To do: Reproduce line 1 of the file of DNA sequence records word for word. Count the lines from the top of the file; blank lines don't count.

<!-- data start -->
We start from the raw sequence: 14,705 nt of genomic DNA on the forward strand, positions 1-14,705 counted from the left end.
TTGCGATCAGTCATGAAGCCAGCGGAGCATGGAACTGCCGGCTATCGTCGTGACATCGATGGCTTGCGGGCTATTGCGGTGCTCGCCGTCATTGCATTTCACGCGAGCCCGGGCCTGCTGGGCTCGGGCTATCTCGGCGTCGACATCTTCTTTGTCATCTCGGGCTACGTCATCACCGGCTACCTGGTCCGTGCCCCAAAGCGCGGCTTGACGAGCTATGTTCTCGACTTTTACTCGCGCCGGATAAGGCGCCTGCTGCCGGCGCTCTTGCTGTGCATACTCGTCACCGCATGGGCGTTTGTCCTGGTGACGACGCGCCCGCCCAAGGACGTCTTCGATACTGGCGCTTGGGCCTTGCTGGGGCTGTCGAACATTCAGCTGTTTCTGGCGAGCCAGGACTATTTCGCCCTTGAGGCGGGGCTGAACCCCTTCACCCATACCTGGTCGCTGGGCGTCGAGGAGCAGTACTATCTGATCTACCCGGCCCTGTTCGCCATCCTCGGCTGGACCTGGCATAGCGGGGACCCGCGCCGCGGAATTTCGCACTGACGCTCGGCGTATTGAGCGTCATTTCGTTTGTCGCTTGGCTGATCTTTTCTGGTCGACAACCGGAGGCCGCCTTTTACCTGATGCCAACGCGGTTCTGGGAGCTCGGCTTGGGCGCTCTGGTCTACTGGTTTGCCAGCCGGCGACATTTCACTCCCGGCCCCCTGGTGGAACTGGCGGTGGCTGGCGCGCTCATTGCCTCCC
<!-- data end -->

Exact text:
We start from the raw sequence: 14,705 nt of genomic DNA on the forward strand, positions 1-14,705 counted from the left end.